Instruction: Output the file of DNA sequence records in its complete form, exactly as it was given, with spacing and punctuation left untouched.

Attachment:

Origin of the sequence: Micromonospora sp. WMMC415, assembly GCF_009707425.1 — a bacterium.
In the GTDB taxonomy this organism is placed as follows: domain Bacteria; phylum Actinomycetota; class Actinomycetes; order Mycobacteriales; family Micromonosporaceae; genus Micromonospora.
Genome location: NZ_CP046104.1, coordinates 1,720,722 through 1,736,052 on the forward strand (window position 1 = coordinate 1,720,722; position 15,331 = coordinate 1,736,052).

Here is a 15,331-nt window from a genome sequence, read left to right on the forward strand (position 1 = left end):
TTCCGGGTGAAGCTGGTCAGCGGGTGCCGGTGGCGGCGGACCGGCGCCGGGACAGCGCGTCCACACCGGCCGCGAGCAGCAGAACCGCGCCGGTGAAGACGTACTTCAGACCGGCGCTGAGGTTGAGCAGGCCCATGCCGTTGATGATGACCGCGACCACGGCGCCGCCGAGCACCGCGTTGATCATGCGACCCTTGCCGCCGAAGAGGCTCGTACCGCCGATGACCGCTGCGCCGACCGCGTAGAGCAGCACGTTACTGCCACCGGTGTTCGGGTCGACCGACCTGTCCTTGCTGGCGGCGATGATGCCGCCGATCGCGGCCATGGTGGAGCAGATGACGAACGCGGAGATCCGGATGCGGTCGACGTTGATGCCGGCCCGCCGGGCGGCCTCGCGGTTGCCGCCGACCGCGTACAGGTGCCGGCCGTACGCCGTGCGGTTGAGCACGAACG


Origin of the sequence: Micromonospora sp. WMMC415, assembly GCF_009707425.1 — a bacterium.
In the GTDB taxonomy this organism is placed as follows: domain Bacteria; phylum Actinomycetota; class Actinomycetes; order Mycobacteriales; family Micromonosporaceae; genus Micromonospora.
Genome location: NZ_CP046104.1, coordinates 1,720,722 through 1,736,052 on the forward strand (window position 1 = coordinate 1,720,722; position 15,331 = coordinate 1,736,052).

Here is a 15,331-nt window from a genome sequence, read left to right on the forward strand (position 1 = left end):
TTCCGGGTGAAGCTGGTCAGCGGGTGCCGGTGGCGGCGGACCGGCGCCGGGACAGCGCGTCCACACCGGCCGCGAGCAGCAGAACCGCGCCGGTGAAGACGTACTTCAGACCGGCGCTGAGGTTGAGCAGGCCCATGCCGTTGATGATGACCGCGACCACGGCGCCGCCGAGCACCGCGTTGATCATGCGACCCTTGCCGCCGAAGAGGCTCGTACCGCCGATGACCGCTGCGCCGACCGCGTAGAGCAGCACGTTACTGCCACCGGTGTTCGGGTCGACCGACCTGTCCTTGCTGGCGGCGATGATGCCGCCGATCGCGGCCATGGTGGAGCAGATGACGAACGCGGAGATCCGGATGCGGTCGACGTTGATGCCGGCCCGCCGGGCGGCCTCGCGGTTGCCGCCGACCGCGTACAGGTGCCGGCCGTACGCCGTGCGGTTGAGCACGAACG